SACRAMENTO – An empty lot at 12th and C streets is an example of what one solution to the homeless crisis in the Sacramento area could look like.
It’s the site of a “safeground” event held Friday that’s meant to highlight the plight of the homeless and look for solutions.
Some argue that the homeless would be less visible if sites like these were more common.
There isn’t a more visible example of the homeless problem than what you can see just north of Downtown Sacramento. This generates plenty of 3-1-1 calls to the city complaining about human feces, hypodermic needles, trash and rat infestations.
Organized by homeless advocacy groups, “safeground” was named after previous efforts to provide locations where homeless camps can be set up.
“No more than about 50 people, self-governed, elected leaders, bring the services there,” explained Kathleen Williams, Sac Homeless Organizing Committee.
But some have argued that such camps encourage people to stay homeless.
Susan and Sam Exstein don’t agree.
“It’s way harder, I’d rather have a home,” Susan said with a chuckle.
The Exsteins came to the event from Yuba City where they became homeless after losing their jobs.
“Not because we did drugs or molested children like they say that we do,” Sam said.
But even other homeless people admit there is illegal drug use and mental illness in the homeless population.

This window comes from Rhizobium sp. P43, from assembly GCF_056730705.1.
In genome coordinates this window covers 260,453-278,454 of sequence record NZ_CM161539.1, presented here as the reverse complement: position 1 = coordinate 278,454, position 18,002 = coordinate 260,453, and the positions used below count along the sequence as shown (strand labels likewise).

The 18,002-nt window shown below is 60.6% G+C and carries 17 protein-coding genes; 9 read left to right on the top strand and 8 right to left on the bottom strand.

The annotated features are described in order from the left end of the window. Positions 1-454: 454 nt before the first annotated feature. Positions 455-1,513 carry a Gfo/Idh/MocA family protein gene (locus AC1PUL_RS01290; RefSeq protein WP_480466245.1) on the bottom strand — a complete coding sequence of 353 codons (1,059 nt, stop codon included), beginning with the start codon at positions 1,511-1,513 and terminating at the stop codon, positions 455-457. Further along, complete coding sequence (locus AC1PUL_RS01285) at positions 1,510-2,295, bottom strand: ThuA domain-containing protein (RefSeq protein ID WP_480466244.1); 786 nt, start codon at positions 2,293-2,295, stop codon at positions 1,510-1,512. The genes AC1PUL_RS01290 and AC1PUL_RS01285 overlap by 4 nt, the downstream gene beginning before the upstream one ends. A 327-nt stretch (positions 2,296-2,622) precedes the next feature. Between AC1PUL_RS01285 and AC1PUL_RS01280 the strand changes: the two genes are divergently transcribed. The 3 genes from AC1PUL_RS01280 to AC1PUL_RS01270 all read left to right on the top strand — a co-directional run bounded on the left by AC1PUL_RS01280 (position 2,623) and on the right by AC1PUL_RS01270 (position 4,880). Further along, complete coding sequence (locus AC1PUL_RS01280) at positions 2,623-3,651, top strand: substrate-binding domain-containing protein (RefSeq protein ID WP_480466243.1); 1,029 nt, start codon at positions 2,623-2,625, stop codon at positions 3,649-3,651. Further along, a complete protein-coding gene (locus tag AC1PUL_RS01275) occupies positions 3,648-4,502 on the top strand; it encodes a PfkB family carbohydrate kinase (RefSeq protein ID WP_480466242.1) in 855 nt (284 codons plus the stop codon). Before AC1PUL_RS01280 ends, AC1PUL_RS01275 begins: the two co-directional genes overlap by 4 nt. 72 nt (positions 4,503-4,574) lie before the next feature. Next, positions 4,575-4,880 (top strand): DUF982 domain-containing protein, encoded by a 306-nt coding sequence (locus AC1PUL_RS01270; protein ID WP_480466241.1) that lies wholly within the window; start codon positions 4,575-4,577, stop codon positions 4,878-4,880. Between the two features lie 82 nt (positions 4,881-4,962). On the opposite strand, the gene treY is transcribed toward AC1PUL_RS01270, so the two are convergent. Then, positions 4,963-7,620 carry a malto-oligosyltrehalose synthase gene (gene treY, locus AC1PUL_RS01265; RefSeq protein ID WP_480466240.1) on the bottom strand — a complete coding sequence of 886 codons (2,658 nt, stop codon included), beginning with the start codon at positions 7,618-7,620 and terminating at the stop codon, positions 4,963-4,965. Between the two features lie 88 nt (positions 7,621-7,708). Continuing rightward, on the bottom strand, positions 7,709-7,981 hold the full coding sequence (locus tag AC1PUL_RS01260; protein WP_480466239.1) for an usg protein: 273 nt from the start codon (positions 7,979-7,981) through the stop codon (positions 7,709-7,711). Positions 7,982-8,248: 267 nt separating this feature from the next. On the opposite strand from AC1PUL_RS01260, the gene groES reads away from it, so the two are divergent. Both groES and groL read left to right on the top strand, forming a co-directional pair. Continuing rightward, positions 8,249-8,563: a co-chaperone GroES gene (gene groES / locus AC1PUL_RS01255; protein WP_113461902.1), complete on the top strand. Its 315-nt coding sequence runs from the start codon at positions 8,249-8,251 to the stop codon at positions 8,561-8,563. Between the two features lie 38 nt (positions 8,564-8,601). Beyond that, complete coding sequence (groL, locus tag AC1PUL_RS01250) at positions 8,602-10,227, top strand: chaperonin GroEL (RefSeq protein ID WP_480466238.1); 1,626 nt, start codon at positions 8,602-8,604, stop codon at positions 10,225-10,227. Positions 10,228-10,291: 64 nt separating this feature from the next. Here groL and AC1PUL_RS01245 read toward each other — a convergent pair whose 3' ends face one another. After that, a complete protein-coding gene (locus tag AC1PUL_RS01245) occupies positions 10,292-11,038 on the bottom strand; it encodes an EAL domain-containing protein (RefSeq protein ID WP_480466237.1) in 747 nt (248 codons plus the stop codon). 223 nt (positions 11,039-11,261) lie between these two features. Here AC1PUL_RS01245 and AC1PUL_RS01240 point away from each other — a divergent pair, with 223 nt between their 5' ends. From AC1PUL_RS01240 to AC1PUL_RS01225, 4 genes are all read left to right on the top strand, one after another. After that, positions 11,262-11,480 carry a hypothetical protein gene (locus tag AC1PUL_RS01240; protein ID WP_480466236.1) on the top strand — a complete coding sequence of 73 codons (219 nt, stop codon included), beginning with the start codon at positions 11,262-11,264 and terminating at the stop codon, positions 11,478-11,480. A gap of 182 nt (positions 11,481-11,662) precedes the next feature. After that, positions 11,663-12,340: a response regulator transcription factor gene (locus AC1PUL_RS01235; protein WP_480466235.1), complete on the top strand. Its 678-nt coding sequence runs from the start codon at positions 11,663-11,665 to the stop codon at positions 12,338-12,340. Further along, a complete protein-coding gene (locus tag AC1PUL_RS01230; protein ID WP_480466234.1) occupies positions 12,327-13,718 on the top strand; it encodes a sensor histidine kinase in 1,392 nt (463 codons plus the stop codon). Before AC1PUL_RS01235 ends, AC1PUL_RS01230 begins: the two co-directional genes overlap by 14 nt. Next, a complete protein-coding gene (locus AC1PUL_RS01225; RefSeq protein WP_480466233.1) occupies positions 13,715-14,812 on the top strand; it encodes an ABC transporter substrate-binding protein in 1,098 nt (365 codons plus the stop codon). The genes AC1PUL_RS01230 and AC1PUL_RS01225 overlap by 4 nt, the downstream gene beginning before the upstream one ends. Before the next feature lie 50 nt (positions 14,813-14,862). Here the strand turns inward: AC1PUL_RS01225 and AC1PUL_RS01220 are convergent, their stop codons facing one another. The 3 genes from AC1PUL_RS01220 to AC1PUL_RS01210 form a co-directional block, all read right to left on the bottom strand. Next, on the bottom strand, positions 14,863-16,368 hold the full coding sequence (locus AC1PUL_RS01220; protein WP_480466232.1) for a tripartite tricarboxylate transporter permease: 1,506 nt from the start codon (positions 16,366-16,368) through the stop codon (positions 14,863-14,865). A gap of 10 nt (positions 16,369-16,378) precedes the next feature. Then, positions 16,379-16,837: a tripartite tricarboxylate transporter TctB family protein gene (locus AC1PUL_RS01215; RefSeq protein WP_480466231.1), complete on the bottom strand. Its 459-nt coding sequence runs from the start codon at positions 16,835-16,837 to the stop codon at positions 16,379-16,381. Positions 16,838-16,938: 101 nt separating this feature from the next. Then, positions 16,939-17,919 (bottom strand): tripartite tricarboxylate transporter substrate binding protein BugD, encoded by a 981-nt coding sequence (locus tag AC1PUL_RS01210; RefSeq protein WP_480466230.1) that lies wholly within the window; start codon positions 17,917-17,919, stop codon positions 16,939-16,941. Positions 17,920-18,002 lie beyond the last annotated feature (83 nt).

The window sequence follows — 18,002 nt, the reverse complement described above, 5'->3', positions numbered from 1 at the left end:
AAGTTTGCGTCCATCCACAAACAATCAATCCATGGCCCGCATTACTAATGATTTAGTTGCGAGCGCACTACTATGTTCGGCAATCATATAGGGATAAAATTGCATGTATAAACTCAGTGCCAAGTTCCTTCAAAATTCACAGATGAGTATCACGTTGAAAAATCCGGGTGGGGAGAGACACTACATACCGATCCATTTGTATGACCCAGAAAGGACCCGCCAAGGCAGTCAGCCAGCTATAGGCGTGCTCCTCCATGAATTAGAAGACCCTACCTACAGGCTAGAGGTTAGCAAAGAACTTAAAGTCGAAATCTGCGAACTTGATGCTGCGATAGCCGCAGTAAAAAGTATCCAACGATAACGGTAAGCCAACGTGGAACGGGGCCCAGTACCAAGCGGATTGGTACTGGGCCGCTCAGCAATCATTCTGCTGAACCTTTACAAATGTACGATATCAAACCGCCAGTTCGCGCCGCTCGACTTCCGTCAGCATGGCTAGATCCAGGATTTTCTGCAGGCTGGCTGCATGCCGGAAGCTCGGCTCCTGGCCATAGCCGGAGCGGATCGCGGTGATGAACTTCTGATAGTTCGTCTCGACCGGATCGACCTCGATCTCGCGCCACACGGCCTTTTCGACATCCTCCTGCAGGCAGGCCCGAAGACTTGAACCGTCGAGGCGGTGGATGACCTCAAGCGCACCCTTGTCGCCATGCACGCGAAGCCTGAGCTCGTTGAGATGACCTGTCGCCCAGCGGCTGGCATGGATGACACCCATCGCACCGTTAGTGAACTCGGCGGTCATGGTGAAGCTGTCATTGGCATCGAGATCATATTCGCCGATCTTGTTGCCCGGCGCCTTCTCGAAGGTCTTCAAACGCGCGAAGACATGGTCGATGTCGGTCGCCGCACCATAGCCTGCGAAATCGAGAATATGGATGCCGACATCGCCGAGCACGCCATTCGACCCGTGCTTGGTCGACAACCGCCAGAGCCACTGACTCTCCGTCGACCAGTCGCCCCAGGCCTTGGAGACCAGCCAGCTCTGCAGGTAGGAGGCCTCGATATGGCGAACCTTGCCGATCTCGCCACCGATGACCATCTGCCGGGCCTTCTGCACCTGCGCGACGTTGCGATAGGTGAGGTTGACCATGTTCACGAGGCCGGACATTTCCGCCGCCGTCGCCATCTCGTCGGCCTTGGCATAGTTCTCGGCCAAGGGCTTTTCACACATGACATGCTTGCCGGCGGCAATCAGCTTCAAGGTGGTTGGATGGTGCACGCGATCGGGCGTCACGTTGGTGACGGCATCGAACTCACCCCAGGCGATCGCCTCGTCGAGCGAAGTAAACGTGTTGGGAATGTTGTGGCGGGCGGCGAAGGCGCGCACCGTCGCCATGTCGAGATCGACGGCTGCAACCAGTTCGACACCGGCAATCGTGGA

Some say outreach to get them help often hasn’t worked.
“They really don’t even come out, we don’t ever see them, they say they do but they don’t,” said Brian Brown, Homeless Union.
All the more reason to set up camps where services providers can find them.
After the impromptu camp on Stockton Boulevard was cleared out because of health and crime issues, homeless tents became more visible over a wider area.
“They’re in the neighborhood, they’re at the cemetery, they’re at the creek,” said Betty Rios. “There’s nowhere for them to be.
Homeless advocacy groups say it’s another reason “safeground” type camps that offer water, garbage service and sanitation is a better way to go.
“If you do that then, the $40 million Mayor Steinberg is plotting for temporary barrack-like shelters can be leveraged and it can go into housing,” Kathleen Williams said.